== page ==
Welcome to the world of Indigenous Interior Design and Installations.
Bringing art and architecture together is our specialty and we take pride in adding a touch of tradition to the physical spaces you operate in – may it be your home or your workplace.
We don’t just create spaces, we create portals into the narratives of ancient India.
Organic Raw Materials
The Potbelly Rooftop Cafe, Divine, Gurgaon
Puja Sahu, a fashion designer turned entrepreneur launched The Potbelly Cafe in 2011 with the idea of breaking stereotypes around Bihari cuisine by serving it in a gourmet manner. To provide a holistic experience for the customers, she decided to include the local crafts of Bihar as part of the decor at her latest restaurant in Gurgaon, NCR.
Her vision was actualised by our team of professionals who brought together the three significant art forms of Bihar – Terracotta Carving, Sikki ‘The Golden Grass’ Weaving and Aripan. The earthy Terracotta and seasonal Sikki are traditional local materials while the delicately painted patterns are a result of traditional patterns of Aripan- an ancient form of rangoli making.
All the installations at this restaurant are 100% hand-made by the traditional local artisans from Bihar, India.
Inspired by the historical name of Bihar- Vihara, which means ‘monastery’ in Sanskrit; this piece highlights the strong connection between Bihar and the Buddha.
Bihar is known to be the birthplace of Buddhism and the Bodhi tree is the most sacred reminder of Siddhartha Gautama’s path to becoming the Buddha. Incorporating traditional indigenous techniques of Terracotta carving and Sikki weaving, this installation takes you on an artistic spiritual journey through Bihar, the Bodhi tree and the Buddha.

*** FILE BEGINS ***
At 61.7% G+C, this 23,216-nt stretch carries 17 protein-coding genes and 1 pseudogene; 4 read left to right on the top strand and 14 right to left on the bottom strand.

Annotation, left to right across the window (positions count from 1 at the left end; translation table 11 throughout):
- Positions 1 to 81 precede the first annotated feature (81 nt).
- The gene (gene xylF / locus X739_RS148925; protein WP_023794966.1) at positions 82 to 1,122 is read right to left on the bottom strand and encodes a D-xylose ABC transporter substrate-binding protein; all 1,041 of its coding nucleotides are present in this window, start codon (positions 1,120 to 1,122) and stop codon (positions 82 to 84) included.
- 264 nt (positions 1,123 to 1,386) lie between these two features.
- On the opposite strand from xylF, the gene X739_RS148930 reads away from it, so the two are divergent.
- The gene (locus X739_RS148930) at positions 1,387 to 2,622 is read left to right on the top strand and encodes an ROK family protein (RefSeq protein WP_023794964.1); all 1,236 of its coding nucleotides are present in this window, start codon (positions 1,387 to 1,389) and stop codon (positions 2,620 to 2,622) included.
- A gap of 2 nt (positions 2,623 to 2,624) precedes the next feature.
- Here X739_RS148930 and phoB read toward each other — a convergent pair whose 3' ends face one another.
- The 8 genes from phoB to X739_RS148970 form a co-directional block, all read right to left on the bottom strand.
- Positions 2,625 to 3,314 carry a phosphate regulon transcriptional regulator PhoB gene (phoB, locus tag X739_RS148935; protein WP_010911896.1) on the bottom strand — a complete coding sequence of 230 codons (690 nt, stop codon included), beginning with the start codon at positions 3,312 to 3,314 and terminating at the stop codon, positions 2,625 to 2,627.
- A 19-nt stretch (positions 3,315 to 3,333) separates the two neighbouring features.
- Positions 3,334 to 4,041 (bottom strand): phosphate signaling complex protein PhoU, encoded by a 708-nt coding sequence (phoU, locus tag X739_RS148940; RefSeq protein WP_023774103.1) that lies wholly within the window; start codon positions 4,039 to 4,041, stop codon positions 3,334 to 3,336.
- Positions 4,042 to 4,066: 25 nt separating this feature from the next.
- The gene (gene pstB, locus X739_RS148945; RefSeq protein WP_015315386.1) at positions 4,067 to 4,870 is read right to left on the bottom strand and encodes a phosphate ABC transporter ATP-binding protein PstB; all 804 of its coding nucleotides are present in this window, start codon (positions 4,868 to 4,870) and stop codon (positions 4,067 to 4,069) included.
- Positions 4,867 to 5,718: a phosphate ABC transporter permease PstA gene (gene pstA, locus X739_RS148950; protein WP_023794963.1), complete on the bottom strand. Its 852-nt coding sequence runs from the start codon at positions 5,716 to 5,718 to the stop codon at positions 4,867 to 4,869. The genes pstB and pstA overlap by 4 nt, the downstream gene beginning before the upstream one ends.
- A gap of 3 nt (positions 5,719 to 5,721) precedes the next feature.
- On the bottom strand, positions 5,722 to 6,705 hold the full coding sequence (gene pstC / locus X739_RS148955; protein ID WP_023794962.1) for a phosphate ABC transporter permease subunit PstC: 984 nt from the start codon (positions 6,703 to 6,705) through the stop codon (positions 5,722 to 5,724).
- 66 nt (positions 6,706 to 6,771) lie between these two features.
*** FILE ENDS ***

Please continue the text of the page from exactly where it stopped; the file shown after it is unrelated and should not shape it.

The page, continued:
SUDARSHANA; The Disk of Auspicious Vision
Inspired from an ancient technique of rangoli making called Aripan or Aipan, this piece showcases the divinity that resides within the local symbols and rituals of Bihar. The intricate patterns of Aripan symbolize a form of purification; the creators of this art form are predominantly women, a practice that continues till today. This is the direct result of the Shakti cult being prevalent in Bihar. Different occasions demand different Aripan patterns; a lotus pattern is a common part of the daily ceremonies and hence bestows a significant social standing on the traditional Bihari householder. Combining traditional Sikki weave patterns and the pious Aripan symbol, this installation echoes sanctity in the crafts and culture of Bihar, India.
Mythologically, Bihar is known to be the birthplace of Sita which is why most local women, till date, carry out ancient rituals they believe Sita to have undertaken to a grander effect. With hopes to recreate a sacred time and space as Sita herself did, women continue to enact customs which would bring auspiciousness and piousness to today’s day and age. In addition, most rituals in Bihar revolve around Ganga’s sacred water contained in a lota, a recurring instrument in Indian mythology. This piece, therefore, depicts the local traditions which contribute to maintaining the sanctitude of Bihar.
Amangani, Peaceful Homes are premium apartments built amidst the green landscapes of Rewari, Sector 25. An initiative by three leading professionals who live by the values of traditional Indian culture and now, would like to share the same with people through their projects. To ensure each part of the property exposes people to the beauty and wisdom rooted in Indian heritage, they wished to add a Indian folk art in their lobby, inspired by the teachings of Bhagvad Gita.
We at Nazariya, look forward to challenging customization requests and hence brought their vision to life through traditional Pichwai paintings. Originated in Rajasthan, Pichwai artists specialise in depicting stories of Lord Krishna in a delicate and embellished manner.
All the paintings at this location are 100% hand-made by the traditional local artisans from Rajasthan, India.
Depicted here is an image with many, many renditions throughout the spectrum of Indian Art: Sri Krishna, an avatar of Vishnu himself, giving the unparalleled benefit of his knowledge to one of his most sincere devotees and companions, Arjuna.
The painting itself is split on two canvases, with a particularly crucial stanza/shlok/nirdesa in the middle, from Chapter 3 Verse 7. This describes the essence of a karma Yogi, who, while being a householder and doing his duty, keeps his mind firmly attached to God – while being free of material desires and whims. Thus, true renunciation in the mundane world becomes a reality.